The Ashland City Council wants to see options for different levels of public art around town and methods for funding those projects before the start of the city's budgeting process this spring.




However, whether the city will actually set aside public money for public art remains uncertain.




In 2005, the City Council wasn't satisfied with the Public Art Commission's proposal to use hotel taxes, property taxes, a portion of city construction project budgets or a mix of methods to provide about $45,000 to $60,000 per year for public art.




Instead, councilors directed the commissioners to develop a Public Arts Master Plan to guide the placement, selection and funding of art in public spaces.




After a series of meetings to gather residents' input, the Public Arts Commission returned to the City Council on Dec. 18, 2007 with a master plan. The council adopted that plan with a 5-1 vote.




The Public Arts Commission's first goal in the plan was to prepare a menu of funding options for council review before the start of the budgeting process.




"It's difficult to come up with specific projects without funding. Funding is really crucial," said Councilor Alice Hardesty, liaison to the commission, during the December meeting.




A handful of public art pieces have been installed around town in the last few years using mainly private funding. Public Arts Commissioners have discovered that some foundations won't give money to cities for art unless there is a public contribution.




"I hope we do have the wisdom and will to dedicate a permanent revenue stream to public art in our community," Councilor Eric Navickas said.




But Councilor Cate Hartzell &

who has long said the city has many other priorities that outweigh funding public art &

said the Public Arts Commission should not read the council's adoption of the master plan as support to approach the Citizens Budget Committee for money. She was the only councilor to vote against the plan's adoption.




The master plan encourages city departments to incorporate art into benches, sidewalks, stair railings, bridges and other practical areas. It also calls for the Planning Commission to consider changes to planning rules to require public art in large-scale developments.




Developers of large buildings already must choose at least four of six public amenities, such as public art or a water feature, sitting space, areas of sunlight and shade, outdoor eating areas or food vendors, wind protection or trees. The Public Arts Commission would like public art to be mandatory.




Such a move would create more public art in Ashland without using public money. However, Public Arts Commissioner and architect David Wilkerson said some developers are shying away from installing public art because they fear they will run afoul of the city's restrictive sign code.




Another goal in the master plan was to seek changes to Ashland's sign code, which restricts murals and sculptures.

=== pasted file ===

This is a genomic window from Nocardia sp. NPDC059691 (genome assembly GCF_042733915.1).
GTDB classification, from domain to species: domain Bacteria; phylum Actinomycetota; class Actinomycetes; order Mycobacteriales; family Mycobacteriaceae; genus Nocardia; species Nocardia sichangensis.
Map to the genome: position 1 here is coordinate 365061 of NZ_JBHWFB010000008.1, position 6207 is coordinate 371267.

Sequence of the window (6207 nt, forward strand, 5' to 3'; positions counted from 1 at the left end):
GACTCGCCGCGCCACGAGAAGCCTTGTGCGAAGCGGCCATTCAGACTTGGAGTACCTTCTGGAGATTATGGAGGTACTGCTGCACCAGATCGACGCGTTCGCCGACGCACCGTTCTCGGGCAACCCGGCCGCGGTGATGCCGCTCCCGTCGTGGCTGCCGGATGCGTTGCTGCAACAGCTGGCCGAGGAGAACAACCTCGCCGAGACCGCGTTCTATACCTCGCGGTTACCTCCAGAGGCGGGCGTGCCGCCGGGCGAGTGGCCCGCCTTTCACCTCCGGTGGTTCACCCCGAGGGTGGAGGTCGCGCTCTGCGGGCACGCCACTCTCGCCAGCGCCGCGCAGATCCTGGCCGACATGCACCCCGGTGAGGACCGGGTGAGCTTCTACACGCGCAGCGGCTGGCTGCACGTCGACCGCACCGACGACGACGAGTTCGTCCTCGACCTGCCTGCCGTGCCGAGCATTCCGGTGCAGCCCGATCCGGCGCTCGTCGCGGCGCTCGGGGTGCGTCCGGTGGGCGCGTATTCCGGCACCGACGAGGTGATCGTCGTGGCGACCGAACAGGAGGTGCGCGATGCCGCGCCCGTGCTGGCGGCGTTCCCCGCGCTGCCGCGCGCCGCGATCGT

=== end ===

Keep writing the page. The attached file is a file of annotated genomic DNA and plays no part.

While a council majority approved the plan, several councilors noted that changes to the sign code, if any, probably won't happen anytime soon.




Councilor Kate Jackson said changing the sign code will be a long, difficult process, but she respects the Public Arts Commission for setting the goal to review the code.




"I'm satisfied they're aware of the kinds of difficulties we may get into," she said.




Navickas said any changes to the sign code must be considered carefully to avoid opening the door to signs and figures that would mar Ashland. He noted the city needs to differentiate between commercial and public art.




Proposed changes would have to come back to the City Council for approval, Hardesty pointed out.




But Hartzell said the sign code shouldn't be tinkered with.




"I'm not ready to go there and say, 'Let's bring it on. Let's change it,'" she said.




The sign code drew attention in 2007 when attorney and developer Lloyd Haines installed murals on the underside of a bridge without city of Ashland or Oregon Department of Transportation approval. He had to remove the murals.




Sculptor Kevin Christman later sought permission to install an angel sculpture downtown in front of Soundpeace. But the Public Arts Commission found out that the sculpture would be illegal because the sign code bans human, animal or product sculptures that are used as signs.




Popular figures like Truffles the giant teddy bear in front of the Rocky Mountain Chocolate Factory and Alfredo the waiter sculpture at the entrance to Wiley's Pasta are illegal, although the city of Ashland has never taken action against them.




The City Council approved language for the master plan that calls for public art to be located in areas where large numbers of people pass through or gather, including the downtown, other commercial areas and high-use parks. A process will also be developed so that neighborhoods can request public art, participate in fund-raising and develop criteria for selecting the art.




Hartzell said she supported the idea that art should be spread around, but she worried about inequities if residents can fund-raise for art in their own neighborhoods.




"What I'm concerned about is areas of high wealth in town having more art because they have more money," she said.




Hardesty said she believes that all people will be able to see public art because the master plan calls for art in high-use areas. She said she wants to see neighborhoods, including adults and children, involved in the public art process.




Staff writer can be reached at 479-8199 or vlaldous@yahoo.com. To post a comment, visit .